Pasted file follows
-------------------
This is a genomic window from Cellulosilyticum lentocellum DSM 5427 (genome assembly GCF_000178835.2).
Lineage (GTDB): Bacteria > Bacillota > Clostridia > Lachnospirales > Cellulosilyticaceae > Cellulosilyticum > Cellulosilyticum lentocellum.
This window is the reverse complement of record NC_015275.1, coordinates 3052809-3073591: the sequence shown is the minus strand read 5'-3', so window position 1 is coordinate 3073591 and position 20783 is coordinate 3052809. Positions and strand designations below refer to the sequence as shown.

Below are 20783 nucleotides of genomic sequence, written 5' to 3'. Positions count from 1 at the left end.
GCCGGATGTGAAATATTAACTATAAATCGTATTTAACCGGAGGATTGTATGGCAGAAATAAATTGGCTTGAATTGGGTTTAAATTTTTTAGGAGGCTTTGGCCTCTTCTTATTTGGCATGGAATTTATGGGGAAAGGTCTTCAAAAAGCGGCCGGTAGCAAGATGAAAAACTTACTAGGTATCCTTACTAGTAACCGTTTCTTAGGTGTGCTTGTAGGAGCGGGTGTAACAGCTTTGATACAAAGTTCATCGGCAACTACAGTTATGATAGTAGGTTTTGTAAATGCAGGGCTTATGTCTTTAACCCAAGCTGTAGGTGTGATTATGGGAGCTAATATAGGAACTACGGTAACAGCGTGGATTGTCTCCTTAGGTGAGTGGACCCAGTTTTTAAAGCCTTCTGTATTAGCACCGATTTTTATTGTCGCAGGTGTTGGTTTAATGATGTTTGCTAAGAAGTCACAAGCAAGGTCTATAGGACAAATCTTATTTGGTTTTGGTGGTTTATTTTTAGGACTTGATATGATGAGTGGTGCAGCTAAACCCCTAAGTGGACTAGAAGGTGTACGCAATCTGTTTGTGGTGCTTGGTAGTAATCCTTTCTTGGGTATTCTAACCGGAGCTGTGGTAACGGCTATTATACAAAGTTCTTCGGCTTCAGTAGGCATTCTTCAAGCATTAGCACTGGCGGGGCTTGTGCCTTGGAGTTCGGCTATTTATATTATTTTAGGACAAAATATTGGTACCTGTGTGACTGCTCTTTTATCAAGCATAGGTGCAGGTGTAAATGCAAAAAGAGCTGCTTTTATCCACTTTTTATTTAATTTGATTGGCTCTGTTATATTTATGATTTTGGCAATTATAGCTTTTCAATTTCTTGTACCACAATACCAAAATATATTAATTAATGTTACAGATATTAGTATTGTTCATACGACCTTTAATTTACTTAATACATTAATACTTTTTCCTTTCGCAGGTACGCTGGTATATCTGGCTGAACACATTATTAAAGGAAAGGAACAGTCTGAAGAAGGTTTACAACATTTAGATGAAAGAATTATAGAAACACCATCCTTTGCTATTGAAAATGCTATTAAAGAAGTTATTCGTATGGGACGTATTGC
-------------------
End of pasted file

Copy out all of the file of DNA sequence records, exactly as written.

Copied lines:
This is a genomic window from Cellulosilyticum lentocellum DSM 5427 (genome assembly GCF_000178835.2).
Lineage (GTDB): Bacteria > Bacillota > Clostridia > Lachnospirales > Cellulosilyticaceae > Cellulosilyticum > Cellulosilyticum lentocellum.
This window is the reverse complement of record NC_015275.1, coordinates 3052809-3073591: the sequence shown is the minus strand read 5'-3', so window position 1 is coordinate 3073591 and position 20783 is coordinate 3052809. Positions and strand designations below refer to the sequence as shown.

Below are 20783 nucleotides of genomic sequence, written 5' to 3'. Positions count from 1 at the left end.
GCCGGATGTGAAATATTAACTATAAATCGTATTTAACCGGAGGATTGTATGGCAGAAATAAATTGGCTTGAATTGGGTTTAAATTTTTTAGGAGGCTTTGGCCTCTTCTTATTTGGCATGGAATTTATGGGGAAAGGTCTTCAAAAAGCGGCCGGTAGCAAGATGAAAAACTTACTAGGTATCCTTACTAGTAACCGTTTCTTAGGTGTGCTTGTAGGAGCGGGTGTAACAGCTTTGATACAAAGTTCATCGGCAACTACAGTTATGATAGTAGGTTTTGTAAATGCAGGGCTTATGTCTTTAACCCAAGCTGTAGGTGTGATTATGGGAGCTAATATAGGAACTACGGTAACAGCGTGGATTGTCTCCTTAGGTGAGTGGACCCAGTTTTTAAAGCCTTCTGTATTAGCACCGATTTTTATTGTCGCAGGTGTTGGTTTAATGATGTTTGCTAAGAAGTCACAAGCAAGGTCTATAGGACAAATCTTATTTGGTTTTGGTGGTTTATTTTTAGGACTTGATATGATGAGTGGTGCAGCTAAACCCCTAAGTGGACTAGAAGGTGTACGCAATCTGTTTGTGGTGCTTGGTAGTAATCCTTTCTTGGGTATTCTAACCGGAGCTGTGGTAACGGCTATTATACAAAGTTCTTCGGCTTCAGTAGGCATTCTTCAAGCATTAGCACTGGCGGGGCTTGTGCCTTGGAGTTCGGCTATTTATATTATTTTAGGACAAAATATTGGTACCTGTGTGACTGCTCTTTTATCAAGCATAGGTGCAGGTGTAAATGCAAAAAGAGCTGCTTTTATCCACTTTTTATTTAATTTGATTGGCTCTGTTATATTTATGATTTTGGCAATTATAGCTTTTCAATTTCTTGTACCACAATACCAAAATATATTAATTAATGTTACAGATATTAGTATTGTTCATACGACCTTTAATTTACTTAATACATTAATACTTTTTCCTTTCGCAGGTACGCTGGTATATCTGGCTGAACACATTATTAAAGGAAAGGAACAGTCTGAAGAAGGTTTACAACATTTAGATGAAAGAATTATAGAAACACCATCCTTTGCTATTGAAAATGCTATTAAAGAAGTTATTCGTATGGGACGTATTGC